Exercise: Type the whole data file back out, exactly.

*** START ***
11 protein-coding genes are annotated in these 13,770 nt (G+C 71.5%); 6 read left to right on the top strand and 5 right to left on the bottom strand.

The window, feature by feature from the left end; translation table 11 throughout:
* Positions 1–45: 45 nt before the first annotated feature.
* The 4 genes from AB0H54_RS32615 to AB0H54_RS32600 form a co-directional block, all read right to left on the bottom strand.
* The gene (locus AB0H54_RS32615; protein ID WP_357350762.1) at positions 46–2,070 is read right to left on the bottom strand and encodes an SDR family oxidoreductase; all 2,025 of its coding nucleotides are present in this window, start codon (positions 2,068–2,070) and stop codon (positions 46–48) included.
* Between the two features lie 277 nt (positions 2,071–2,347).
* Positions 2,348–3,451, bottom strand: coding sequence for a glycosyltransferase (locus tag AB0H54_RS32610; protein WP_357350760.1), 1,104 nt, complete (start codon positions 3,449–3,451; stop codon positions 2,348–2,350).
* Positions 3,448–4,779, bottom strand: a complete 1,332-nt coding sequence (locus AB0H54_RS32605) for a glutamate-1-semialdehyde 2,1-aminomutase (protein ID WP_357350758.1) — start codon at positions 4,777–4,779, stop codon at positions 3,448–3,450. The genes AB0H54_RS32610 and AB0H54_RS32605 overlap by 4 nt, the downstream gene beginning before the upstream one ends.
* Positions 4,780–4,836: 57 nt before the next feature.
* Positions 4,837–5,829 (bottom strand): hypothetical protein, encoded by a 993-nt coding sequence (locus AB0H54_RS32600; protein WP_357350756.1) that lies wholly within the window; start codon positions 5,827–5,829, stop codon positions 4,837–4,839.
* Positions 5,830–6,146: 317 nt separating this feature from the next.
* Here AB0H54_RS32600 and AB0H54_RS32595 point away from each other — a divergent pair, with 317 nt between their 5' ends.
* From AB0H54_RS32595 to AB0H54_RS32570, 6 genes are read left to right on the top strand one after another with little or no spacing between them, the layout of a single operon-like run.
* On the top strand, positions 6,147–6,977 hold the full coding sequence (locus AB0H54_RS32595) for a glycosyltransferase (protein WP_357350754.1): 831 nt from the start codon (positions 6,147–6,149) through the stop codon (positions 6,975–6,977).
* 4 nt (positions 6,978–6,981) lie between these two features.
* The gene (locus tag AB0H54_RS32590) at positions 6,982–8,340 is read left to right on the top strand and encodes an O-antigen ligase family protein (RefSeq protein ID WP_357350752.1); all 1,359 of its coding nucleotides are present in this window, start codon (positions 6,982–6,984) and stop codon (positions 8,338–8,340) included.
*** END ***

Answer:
11 protein-coding genes are annotated in these 13,770 nt (G+C 71.5%); 6 read left to right on the top strand and 5 right to left on the bottom strand.

The window, feature by feature from the left end; translation table 11 throughout:
* Positions 1–45: 45 nt before the first annotated feature.
* The 4 genes from AB0H54_RS32615 to AB0H54_RS32600 form a co-directional block, all read right to left on the bottom strand.
* The gene (locus AB0H54_RS32615; protein ID WP_357350762.1) at positions 46–2,070 is read right to left on the bottom strand and encodes an SDR family oxidoreductase; all 2,025 of its coding nucleotides are present in this window, start codon (positions 2,068–2,070) and stop codon (positions 46–48) included.
* Between the two features lie 277 nt (positions 2,071–2,347).
* Positions 2,348–3,451, bottom strand: coding sequence for a glycosyltransferase (locus tag AB0H54_RS32610; protein WP_357350760.1), 1,104 nt, complete (start codon positions 3,449–3,451; stop codon positions 2,348–2,350).
* Positions 3,448–4,779, bottom strand: a complete 1,332-nt coding sequence (locus AB0H54_RS32605) for a glutamate-1-semialdehyde 2,1-aminomutase (protein ID WP_357350758.1) — start codon at positions 4,777–4,779, stop codon at positions 3,448–3,450. The genes AB0H54_RS32610 and AB0H54_RS32605 overlap by 4 nt, the downstream gene beginning before the upstream one ends.
* Positions 4,780–4,836: 57 nt before the next feature.
* Positions 4,837–5,829 (bottom strand): hypothetical protein, encoded by a 993-nt coding sequence (locus AB0H54_RS32600; protein WP_357350756.1) that lies wholly within the window; start codon positions 5,827–5,829, stop codon positions 4,837–4,839.
* Positions 5,830–6,146: 317 nt separating this feature from the next.
* Here AB0H54_RS32600 and AB0H54_RS32595 point away from each other — a divergent pair, with 317 nt between their 5' ends.
* From AB0H54_RS32595 to AB0H54_RS32570, 6 genes are read left to right on the top strand one after another with little or no spacing between them, the layout of a single operon-like run.
* On the top strand, positions 6,147–6,977 hold the full coding sequence (locus AB0H54_RS32595) for a glycosyltransferase (protein WP_357350754.1): 831 nt from the start codon (positions 6,147–6,149) through the stop codon (positions 6,975–6,977).
* 4 nt (positions 6,978–6,981) lie between these two features.
* The gene (locus tag AB0H54_RS32590) at positions 6,982–8,340 is read left to right on the top strand and encodes an O-antigen ligase family protein (RefSeq protein ID WP_357350752.1); all 1,359 of its coding nucleotides are present in this window, start codon (positions 6,982–6,984) and stop codon (positions 8,338–8,340) included.